dinner and breakfast so that you're still getting all the energy your body needs and having that snack through the night. Similarly through a lunch meal as well I would be having a meal and then but keeping your snacks changed through the night shift. Yeah, main focus.

Jono: Yeah, yeah. What are some, as you mentioned, higher protein, moderate to low, I feel dirty saying low carb, moderate carb and fiber things, what are some good snack options that I could take? I could take I'm not going to do shift work, I wouldn't survive that someone doing shift work could take

Kat: Yeah.

Kat: Hehehehehehe

Kat: Yeah, great sex. You know, your high percentage of like yogurts, like yo-pros, chabani, siggy's, which I know is a favourite of yours. Yeah, protein bars, like some white cheese and crackers, cottage cheese and veggie sticks, baked beans. What I like to do when I was working, you know,

Jono: I didn't tell her to say that everyone. She didn't.

Kat: more permanent part-time shift work was having my like emergency kits of non-perishable goods in my locker because you do have that limited availability through nights so it would just you want to make the healthier option the more convenient option so you've got to be prepared is the big ticket there so having that non-perishable supply in my bag would really help so I'd make sort of better choices on snacks through the night.

Jono: Yeah, awesome. Yeah, I was gonna ask what, you know, hacks, what, what have you, because like, you know, obviously I can read all the research on shift work and come up with this wonderful plan, but you've lived it. Do you have any other sneaky, sneaky tips? So like have the on-call, the not, sorry, have the emergency care package, the, I'm ready to go. What else?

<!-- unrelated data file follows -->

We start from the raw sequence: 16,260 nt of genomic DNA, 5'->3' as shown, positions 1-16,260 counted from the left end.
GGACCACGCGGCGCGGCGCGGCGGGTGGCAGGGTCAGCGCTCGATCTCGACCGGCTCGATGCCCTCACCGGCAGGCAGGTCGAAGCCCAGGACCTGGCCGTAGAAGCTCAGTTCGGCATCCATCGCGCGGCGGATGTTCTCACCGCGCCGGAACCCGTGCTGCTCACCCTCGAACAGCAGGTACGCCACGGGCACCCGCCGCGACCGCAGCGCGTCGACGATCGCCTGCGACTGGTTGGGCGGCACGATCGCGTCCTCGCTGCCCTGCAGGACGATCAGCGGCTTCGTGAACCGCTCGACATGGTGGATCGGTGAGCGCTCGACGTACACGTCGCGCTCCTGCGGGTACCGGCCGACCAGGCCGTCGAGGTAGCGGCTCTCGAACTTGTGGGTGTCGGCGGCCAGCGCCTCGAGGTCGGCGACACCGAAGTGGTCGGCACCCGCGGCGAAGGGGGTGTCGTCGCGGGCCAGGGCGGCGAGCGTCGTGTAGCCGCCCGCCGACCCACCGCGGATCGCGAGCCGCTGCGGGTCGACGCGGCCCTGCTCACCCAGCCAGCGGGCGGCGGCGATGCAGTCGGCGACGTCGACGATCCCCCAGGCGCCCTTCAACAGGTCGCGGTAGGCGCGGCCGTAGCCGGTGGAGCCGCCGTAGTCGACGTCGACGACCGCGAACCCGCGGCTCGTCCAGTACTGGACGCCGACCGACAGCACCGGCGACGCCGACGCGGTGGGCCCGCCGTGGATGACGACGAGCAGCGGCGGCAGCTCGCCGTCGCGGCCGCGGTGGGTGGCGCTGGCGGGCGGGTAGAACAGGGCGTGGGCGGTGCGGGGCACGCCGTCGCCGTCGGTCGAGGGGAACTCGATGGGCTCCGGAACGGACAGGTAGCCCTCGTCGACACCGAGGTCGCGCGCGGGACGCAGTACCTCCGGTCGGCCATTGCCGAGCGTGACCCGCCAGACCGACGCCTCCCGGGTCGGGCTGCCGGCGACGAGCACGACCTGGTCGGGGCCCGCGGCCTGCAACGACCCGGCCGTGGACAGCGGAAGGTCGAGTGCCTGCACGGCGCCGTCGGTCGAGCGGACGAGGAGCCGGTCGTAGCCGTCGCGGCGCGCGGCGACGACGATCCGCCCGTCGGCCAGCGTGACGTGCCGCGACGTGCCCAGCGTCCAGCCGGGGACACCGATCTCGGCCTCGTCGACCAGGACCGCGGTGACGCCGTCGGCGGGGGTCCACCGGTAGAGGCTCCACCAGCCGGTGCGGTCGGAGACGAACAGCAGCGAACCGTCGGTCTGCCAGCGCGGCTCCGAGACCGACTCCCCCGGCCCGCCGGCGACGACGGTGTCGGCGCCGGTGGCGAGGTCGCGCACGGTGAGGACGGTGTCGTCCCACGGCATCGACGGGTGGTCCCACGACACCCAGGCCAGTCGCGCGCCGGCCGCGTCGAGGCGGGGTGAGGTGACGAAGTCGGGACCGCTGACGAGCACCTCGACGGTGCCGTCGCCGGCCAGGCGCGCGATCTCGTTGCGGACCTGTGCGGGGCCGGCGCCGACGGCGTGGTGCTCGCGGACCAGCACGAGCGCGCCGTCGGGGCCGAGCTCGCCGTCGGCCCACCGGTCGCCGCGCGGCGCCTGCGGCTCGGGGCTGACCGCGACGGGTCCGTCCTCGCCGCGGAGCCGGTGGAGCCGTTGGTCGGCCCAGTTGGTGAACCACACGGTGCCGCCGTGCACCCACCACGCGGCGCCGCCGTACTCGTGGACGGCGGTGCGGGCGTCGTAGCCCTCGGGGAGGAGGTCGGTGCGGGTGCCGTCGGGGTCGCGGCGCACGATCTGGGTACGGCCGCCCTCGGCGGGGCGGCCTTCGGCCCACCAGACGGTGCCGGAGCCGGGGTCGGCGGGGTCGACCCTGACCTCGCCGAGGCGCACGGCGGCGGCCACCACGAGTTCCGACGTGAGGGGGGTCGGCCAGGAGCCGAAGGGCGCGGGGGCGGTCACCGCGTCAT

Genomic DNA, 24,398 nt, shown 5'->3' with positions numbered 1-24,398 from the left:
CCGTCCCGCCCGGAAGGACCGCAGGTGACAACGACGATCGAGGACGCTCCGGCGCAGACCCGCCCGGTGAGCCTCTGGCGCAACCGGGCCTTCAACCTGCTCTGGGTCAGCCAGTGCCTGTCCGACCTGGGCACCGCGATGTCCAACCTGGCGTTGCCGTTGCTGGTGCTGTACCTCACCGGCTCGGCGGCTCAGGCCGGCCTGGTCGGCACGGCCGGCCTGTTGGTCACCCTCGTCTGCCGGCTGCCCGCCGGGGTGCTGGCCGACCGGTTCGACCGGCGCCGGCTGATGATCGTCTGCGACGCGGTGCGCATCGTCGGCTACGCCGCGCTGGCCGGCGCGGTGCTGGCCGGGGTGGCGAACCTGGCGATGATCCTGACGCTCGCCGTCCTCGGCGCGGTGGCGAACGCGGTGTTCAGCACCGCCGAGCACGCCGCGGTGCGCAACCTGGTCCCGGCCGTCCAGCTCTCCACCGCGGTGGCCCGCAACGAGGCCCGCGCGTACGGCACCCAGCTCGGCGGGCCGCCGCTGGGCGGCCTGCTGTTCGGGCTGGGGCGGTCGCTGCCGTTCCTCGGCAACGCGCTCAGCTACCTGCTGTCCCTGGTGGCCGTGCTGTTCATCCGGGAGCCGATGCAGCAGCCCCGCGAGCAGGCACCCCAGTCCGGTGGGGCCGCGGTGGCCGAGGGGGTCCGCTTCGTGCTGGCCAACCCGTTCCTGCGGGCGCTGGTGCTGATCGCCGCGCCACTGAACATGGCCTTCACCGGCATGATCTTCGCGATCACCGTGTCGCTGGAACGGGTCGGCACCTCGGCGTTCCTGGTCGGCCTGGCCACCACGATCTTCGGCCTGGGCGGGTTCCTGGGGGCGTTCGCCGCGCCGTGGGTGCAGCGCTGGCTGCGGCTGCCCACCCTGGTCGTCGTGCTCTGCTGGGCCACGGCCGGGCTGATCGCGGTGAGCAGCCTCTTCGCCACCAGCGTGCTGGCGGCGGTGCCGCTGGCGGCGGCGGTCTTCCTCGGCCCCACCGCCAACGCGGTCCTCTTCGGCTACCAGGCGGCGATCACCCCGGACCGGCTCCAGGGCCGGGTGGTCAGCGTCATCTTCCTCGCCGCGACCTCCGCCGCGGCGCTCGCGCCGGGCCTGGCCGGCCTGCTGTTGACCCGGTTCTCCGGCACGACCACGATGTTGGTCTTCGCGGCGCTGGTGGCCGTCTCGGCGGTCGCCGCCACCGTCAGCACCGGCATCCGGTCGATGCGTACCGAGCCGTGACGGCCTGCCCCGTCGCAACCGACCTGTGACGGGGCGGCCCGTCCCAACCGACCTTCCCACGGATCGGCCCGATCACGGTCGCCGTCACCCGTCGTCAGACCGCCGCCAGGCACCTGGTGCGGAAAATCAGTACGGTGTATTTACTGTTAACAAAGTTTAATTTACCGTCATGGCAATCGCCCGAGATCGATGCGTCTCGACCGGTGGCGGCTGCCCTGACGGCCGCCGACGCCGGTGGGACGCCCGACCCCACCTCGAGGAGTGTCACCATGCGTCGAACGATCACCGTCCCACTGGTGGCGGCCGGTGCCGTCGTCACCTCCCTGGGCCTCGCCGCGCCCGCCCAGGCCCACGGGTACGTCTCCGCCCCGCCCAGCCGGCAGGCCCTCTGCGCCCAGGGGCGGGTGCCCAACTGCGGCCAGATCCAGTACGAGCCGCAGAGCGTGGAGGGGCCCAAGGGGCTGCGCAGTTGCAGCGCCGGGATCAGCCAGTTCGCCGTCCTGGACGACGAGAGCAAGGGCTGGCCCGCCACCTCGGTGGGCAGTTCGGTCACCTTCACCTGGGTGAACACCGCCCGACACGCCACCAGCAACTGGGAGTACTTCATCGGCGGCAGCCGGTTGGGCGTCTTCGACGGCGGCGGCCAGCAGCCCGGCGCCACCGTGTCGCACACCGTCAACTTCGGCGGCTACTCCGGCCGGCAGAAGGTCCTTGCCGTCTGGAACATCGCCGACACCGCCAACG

Kat: Yeah.

Kat: Thanks for watching!

Kat: Yeah, yeah. I think nights is just so shift work is such a huge stress and burden really and extent to it so everything you do around it you want to try and make easier for yourself so before your working week or your set of shifts have all your shopping done, have your pantry full, have your fridge full of food and available options if possible doing some meal prep or batch cooking,

as a part in the freezer, you know, you could have some bolognese, lasagnas, curries, all those things freeze quite well on hand, soup, and then you could have some plan B options as well in the fridge, whether it be like packet salads, stir-fries are quite quick to throw together, slices like zucchini slice, things like that you can just grab, and I will keep them at.

the front of your fridge and then all those things that are a little bit less desirable pushing to the back of your fridge. So you're just opening it, something you can grab without thinking, go to work, sit down, have a snack, anything like that.

Jono: Yeah, yeah, awesome. So being prepared. And I like the idea of, yeah, keeping it at the front so you're not kind of reaching over the Tim Tams to get the curry. Yeah.